Wednesday, October 16, 2013

Dehumanization: Welcome to a Woman's Life

One of sexism and sexual violence's best tools is dehumanization. The word means exactly what it sounds like. When you dehumanize a person you are treating them as less than human; less capable of experiencing human emotions (like terror and joy), less capable of thinking like a human, less... you get the idea.

I see subtle dehumanization of women daily. One quick example: when I'm with my husband and he is speaking with a group of men I am often completely ignored, as if I'm an accessory, by most of them (not by my husband of course).

I also see a lot of overt dehumanization, particularly in the form of rape jokes. Here's a real winner:

Now, I'm no friend to animal cruelty. In fact, I'm a vegetarian. Well, I'm mostly vegan, besides a little cheese every once in awhile, but I digress.
I do hate the idea of any living thing suffering. But that's not the issue. Blurred Lines is about a woman, obviously, and the implication in this tweet is that it's okay that he's talking about a woman, but it wouldn't be okay if he were talking about an ape.

So, as a culture, what are we supposed to infer from this? Well in it's simplest form we could probably describe it this way:

Ape < Man

Woman < Ape

Any other humans have a problem with this?

This is also really a perfect example of how the dehumanization of women has led to so much sexual violence. If a woman isn't even as valuable (for lack of a better term) as an animal, why shouldn't we treat her like an animal? I mean, in the United States we kill millions of animals a day for human purposes (food, research, etc), so we obviously (as a culture, not individuals) don't value their lives or their right to live freely or make choices. So when a woman doesn't consent to sexual activity why would the perpetrator care? It's not as if he's harming a human.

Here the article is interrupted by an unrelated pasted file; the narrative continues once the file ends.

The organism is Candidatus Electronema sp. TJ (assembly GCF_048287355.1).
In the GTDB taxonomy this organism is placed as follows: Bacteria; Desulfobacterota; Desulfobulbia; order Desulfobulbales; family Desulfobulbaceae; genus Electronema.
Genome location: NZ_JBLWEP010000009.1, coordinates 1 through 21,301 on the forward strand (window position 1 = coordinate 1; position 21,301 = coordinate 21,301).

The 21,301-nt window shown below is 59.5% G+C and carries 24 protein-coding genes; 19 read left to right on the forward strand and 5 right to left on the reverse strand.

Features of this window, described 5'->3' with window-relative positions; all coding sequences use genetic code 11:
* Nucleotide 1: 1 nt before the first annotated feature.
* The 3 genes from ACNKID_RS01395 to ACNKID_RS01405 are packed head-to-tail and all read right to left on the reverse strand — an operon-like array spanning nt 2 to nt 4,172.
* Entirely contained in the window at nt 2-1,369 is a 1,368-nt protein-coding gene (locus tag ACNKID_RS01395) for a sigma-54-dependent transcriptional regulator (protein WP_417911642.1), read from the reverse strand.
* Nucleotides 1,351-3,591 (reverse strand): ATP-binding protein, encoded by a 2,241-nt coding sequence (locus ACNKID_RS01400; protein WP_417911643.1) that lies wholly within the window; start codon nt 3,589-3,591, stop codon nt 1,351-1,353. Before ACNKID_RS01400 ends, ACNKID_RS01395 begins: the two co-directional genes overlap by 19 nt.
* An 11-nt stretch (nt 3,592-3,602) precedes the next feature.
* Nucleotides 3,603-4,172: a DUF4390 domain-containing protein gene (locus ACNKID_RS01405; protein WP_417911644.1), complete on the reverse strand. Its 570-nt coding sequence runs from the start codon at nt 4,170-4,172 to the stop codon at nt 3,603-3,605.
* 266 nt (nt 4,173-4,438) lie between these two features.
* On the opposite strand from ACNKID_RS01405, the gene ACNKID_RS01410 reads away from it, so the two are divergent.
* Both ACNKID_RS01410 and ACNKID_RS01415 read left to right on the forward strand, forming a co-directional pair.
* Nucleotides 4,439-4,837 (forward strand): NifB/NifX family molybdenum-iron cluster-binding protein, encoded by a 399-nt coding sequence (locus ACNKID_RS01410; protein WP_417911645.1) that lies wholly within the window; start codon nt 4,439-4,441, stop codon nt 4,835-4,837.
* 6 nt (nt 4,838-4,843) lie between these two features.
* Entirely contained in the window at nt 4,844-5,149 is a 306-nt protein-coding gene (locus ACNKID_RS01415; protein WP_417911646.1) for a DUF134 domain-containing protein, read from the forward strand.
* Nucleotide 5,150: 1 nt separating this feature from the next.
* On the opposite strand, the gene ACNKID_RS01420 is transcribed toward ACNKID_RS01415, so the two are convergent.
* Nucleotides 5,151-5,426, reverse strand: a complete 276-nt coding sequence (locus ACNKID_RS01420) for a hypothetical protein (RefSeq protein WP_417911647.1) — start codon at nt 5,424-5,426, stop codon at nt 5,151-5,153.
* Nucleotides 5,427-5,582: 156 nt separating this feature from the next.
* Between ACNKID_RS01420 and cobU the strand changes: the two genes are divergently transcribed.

We can think of it another way too:
Say I told you that I will give you $10 if you kick a bean bag chair as hard as you possibly can. Most people would probably take me up that offer.

Now what if I told you that I will give you $10 if you kick a person as hard as you possibly can. Most people wouldn't do it.

Why? Because the bean bag won't feel pain, you're getting what you want ($10) without taking something away from someone else (comfort, feeling safe).

So, when we equate human beings to objects, known as objectification (which is a form of dehumanization), we make it easier to justify violence against them.

While thinking of a woman in the same terms as a bean bag chair is obviously much worse than treating her like an ape, the concept is the same.

Statements, like the one on the above twitter post, which dehumanize and objectify women are directly reflecting and influencing our culture. They need to stop. 

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